Trade—where it increases or changes the nature of economic activity—almost inevitably has an impact on the natural environment. The magnitude of this impact—and indeed whether the impact is largely positive or negative—depends on many factors, linked both to the trade flows, regulations and agreements themselves as well as to supporting policies and measures aimed at mitigating environmental threats and enhancing environmental opportunities.

Fisheries trade provides a good example of this dynamic. While trade liberalization in fish and fish products can provide an incentive for stepping up fishing efforts and thereby risk over-exploitation of the resource, effective fisheries management systems can limit fishing to sustainable levels and in the long-run might even help fishers obtain price premiums for sustainably harvested fish products if successfully certified and marketed.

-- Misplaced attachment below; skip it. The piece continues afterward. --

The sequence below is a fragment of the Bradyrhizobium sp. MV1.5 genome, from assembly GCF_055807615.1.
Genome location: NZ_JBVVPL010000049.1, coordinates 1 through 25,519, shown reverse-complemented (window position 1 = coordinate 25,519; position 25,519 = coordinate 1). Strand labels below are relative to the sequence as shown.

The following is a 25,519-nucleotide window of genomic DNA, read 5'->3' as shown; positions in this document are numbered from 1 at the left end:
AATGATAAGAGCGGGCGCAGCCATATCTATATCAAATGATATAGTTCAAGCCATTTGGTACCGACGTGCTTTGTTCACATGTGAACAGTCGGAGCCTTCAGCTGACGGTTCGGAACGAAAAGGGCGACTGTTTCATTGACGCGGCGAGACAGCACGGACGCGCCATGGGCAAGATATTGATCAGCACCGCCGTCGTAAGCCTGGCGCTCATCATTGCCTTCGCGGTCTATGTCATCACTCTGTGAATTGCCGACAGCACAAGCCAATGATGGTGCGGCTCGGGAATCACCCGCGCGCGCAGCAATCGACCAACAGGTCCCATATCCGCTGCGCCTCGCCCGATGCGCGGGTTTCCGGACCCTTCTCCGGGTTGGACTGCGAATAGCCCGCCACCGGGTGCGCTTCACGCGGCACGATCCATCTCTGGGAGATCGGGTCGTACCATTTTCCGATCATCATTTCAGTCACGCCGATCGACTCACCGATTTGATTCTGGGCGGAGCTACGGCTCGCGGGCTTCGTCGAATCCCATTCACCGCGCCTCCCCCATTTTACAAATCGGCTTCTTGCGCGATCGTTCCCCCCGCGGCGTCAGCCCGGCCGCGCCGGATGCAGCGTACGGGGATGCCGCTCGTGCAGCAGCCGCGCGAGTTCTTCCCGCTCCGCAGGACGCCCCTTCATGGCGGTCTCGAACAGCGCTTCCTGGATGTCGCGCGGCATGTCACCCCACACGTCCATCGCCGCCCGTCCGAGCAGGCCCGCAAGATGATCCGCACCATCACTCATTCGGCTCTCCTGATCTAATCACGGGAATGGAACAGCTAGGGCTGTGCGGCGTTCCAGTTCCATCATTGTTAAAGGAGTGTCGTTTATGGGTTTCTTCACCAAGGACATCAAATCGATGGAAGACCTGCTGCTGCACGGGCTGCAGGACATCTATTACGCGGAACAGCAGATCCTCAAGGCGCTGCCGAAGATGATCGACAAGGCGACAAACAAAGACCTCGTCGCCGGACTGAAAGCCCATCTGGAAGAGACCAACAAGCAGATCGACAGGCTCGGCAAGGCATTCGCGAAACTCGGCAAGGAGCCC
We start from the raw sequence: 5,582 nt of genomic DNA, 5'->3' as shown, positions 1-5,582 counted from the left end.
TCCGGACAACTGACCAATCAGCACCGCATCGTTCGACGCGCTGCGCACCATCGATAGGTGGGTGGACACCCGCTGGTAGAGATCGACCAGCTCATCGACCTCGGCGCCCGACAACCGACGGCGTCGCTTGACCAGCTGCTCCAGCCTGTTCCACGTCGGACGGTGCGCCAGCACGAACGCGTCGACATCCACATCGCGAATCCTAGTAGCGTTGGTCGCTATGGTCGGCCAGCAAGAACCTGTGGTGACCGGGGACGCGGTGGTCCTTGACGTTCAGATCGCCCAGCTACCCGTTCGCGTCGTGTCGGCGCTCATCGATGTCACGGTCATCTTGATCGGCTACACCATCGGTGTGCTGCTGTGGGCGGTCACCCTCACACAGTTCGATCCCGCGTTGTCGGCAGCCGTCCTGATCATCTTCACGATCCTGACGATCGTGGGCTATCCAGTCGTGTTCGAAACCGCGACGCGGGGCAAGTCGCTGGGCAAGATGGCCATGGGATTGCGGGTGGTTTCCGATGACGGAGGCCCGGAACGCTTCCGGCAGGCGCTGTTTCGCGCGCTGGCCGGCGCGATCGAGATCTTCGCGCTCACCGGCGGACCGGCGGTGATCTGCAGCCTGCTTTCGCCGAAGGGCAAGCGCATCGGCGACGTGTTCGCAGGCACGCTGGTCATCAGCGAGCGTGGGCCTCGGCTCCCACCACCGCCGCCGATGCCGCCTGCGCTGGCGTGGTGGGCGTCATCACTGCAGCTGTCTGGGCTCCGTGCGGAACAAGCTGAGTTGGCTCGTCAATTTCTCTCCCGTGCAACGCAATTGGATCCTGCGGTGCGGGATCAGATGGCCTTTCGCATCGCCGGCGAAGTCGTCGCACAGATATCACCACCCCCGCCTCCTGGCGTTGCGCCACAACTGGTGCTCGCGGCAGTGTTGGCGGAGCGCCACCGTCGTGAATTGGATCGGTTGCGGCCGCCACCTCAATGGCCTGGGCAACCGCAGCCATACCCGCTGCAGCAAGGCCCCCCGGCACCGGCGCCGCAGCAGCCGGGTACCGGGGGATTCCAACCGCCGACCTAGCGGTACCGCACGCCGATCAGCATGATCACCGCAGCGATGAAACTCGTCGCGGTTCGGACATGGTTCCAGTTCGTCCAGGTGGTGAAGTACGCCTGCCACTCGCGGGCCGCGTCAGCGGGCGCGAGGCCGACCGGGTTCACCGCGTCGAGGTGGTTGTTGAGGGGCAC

Realities are of course much more complex and policy-makers usually have to balance a myriad of different interests within the broader context of sustainable development that seeks to balance trade and environment considerations with priorities for equitable social development. TKN research aims to help better understand the real environmental risks and opportunities of trade, and how trade-related policies, institutions and agreements can support positive environmental outcomes as an integral part of countries' pursuit of sustainable development.